Let’s start with some advice Mitt Romney gave to college students during an appearance last week. After denouncing President Obama’s “divisiveness,” the candidate told his audience, “Take a shot, go for it, take a risk, get the education, borrow money if you have to from your parents, start a business.”

The first thing you notice here is, of course, the Romney touch — the distinctive lack of empathy for those who weren’t born into affluent families, who can’t rely on the Bank of Mom and Dad to finance their ambitions. But the rest of the remark is just as bad in its own way.

I mean, “get the education”? And pay for it how? Tuition at public colleges and universities has soared, in part thanks to sharp reductions in state aid. Mr. Romney isn’t proposing anything that would fix that; he is, however, a strong supporter of the Ryan budget plan, which would drastically cut federal student aid, causing roughly a million students to lose their Pell grants.

So how, exactly, are young people from cash-strapped families supposed to “get the education”? Back in March Mr. Romney had the answer: Find the college “that has a little lower price where you can get a good education.” Good luck with that. But I guess it’s divisive to point out that Mr. Romney’s prescriptions are useless for Americans who weren’t born with his advantages.

There is, however, a larger issue: even if students do manage, somehow, to “get the education,” which they do all too often by incurring a lot of debt, they’ll be graduating into an economy that doesn’t seem to want them.

You’ve probably heard lots about how workers with college degrees are faring better in this slump than those with only a high school education, which is true. But the story is far less encouraging if you focus not on middle-aged Americans with degrees but on recent graduates. Unemployment among recent graduates has soared; so has part-time work, presumably reflecting the inability of graduates to find full-time jobs. Perhaps most telling, earnings have plunged even among those graduates working full time — a sign that many have been forced to take jobs that make no use of their education.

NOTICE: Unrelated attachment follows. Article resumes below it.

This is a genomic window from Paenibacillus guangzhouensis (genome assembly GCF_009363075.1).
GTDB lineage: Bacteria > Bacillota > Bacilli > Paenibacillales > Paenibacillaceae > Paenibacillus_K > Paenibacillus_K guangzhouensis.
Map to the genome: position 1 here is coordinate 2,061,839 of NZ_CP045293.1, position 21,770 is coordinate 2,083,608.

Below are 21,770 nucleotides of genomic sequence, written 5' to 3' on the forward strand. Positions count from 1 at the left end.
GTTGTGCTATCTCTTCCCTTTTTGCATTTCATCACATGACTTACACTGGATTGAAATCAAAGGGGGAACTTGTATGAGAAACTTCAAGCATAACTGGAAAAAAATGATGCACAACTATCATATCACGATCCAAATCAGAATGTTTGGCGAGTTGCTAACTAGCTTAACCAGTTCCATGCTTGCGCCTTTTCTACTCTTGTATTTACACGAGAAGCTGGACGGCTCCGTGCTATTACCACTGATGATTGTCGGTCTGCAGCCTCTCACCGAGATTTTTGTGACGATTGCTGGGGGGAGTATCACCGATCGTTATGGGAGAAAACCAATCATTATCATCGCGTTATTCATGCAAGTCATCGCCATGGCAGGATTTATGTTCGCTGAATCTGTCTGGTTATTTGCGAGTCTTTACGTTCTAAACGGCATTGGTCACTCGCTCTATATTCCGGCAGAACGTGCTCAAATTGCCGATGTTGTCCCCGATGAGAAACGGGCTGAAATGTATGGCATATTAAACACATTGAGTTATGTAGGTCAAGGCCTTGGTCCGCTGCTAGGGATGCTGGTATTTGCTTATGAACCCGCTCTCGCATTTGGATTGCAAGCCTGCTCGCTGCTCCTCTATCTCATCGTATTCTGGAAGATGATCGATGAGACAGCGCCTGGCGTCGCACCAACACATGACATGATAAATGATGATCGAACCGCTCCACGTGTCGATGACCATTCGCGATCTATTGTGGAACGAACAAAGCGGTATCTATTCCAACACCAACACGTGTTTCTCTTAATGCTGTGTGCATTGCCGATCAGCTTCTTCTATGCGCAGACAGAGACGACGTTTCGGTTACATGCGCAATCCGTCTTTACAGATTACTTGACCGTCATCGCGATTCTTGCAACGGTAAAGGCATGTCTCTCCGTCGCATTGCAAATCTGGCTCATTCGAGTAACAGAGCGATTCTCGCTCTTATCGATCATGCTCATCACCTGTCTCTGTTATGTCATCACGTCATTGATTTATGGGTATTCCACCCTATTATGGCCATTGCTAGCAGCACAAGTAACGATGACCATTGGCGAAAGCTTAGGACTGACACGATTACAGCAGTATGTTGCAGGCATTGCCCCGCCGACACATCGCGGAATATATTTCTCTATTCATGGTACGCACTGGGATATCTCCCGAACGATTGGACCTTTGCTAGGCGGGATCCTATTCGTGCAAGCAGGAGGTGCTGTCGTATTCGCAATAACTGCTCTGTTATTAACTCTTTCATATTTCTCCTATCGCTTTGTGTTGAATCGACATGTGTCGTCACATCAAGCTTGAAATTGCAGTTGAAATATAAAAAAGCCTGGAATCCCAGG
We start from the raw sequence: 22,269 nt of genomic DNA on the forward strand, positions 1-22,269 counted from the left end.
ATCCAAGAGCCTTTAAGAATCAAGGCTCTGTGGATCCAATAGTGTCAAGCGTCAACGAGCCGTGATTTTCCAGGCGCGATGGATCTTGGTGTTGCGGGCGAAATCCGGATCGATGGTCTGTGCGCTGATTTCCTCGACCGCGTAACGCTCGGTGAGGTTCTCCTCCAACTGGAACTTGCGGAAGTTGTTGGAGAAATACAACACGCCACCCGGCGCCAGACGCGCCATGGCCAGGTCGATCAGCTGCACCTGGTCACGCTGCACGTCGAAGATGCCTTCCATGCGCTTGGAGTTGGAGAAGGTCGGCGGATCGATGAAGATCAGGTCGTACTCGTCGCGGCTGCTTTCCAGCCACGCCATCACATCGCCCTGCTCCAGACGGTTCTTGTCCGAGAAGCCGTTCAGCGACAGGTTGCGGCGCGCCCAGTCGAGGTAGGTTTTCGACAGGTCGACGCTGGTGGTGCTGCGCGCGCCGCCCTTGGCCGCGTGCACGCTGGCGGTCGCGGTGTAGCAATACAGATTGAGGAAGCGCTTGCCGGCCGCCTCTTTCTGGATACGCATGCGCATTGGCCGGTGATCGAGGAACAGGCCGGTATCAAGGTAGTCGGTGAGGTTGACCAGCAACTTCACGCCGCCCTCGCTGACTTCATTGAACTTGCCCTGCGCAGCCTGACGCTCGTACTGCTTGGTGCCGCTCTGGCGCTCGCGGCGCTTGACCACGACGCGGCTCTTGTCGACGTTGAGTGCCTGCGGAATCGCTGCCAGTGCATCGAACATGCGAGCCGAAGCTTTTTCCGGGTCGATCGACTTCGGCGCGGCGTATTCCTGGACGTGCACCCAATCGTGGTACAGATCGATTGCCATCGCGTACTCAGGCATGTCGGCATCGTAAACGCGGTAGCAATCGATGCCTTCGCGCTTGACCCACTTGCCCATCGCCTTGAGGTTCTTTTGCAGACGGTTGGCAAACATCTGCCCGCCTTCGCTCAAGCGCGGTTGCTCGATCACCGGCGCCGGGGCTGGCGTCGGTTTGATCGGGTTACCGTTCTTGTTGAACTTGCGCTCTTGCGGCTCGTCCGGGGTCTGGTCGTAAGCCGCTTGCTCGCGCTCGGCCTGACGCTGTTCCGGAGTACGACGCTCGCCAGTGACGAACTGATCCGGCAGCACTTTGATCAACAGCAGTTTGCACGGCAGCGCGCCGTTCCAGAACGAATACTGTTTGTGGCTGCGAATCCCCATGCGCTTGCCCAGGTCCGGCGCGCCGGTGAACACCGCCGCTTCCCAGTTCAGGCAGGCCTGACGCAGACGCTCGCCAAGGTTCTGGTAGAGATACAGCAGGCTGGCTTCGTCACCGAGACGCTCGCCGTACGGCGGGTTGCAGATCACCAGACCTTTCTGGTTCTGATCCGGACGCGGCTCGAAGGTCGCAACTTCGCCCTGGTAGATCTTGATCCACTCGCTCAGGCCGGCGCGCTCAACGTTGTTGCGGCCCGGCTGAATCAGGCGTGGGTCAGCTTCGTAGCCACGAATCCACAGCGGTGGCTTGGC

College graduates, then, are taking it on the chin thanks to the weak economy. And research tells us that the price isn’t temporary: students who graduate into a bad economy never recover the lost ground. Instead, their earnings are depressed for life.

What the young need most of all, then, is a better job market. People like Mr. Romney claim that they have the recipe for job creation: slash taxes on corporations and the rich, slash spending on public services and the poor. But we now have plenty of evidence on how these policies actually work in a depressed economy — and they clearly destroy jobs rather than create them.

For as you look at the economic devastation in Europe, you should bear in mind that some of the countries experiencing the worst devastation have been doing everything American conservatives say we should do here. Not long ago, conservatives gushed over Ireland’s economic policies, especially its low corporate tax rate; the Heritage Foundation used to give it higher marks for “economic freedom” than any other Western nation. When things went bad, Ireland once again received lavish praise, this time for its harsh spending cuts, which were supposed to inspire confidence and lead to quick recovery.

And now, as I said, almost a third of Ireland’s young can’t find jobs.

What should we do to help America’s young? Basically, the opposite of what Mr. Romney and his friends want. We should be expanding student aid, not slashing it. And we should reverse the de facto austerity policies that are holding back the U.S. economy — the unprecedented cutbacks at the state and local level, which have been hitting education especially hard.

Yes, such a policy reversal would cost money. But refusing to spend that money is foolish and shortsighted even in purely fiscal terms. Remember, the young aren’t just America’s future; they’re the future of the tax base, too.

A mind is a terrible thing to waste; wasting the minds of a whole generation is even more terrible. Let’s stop doing it.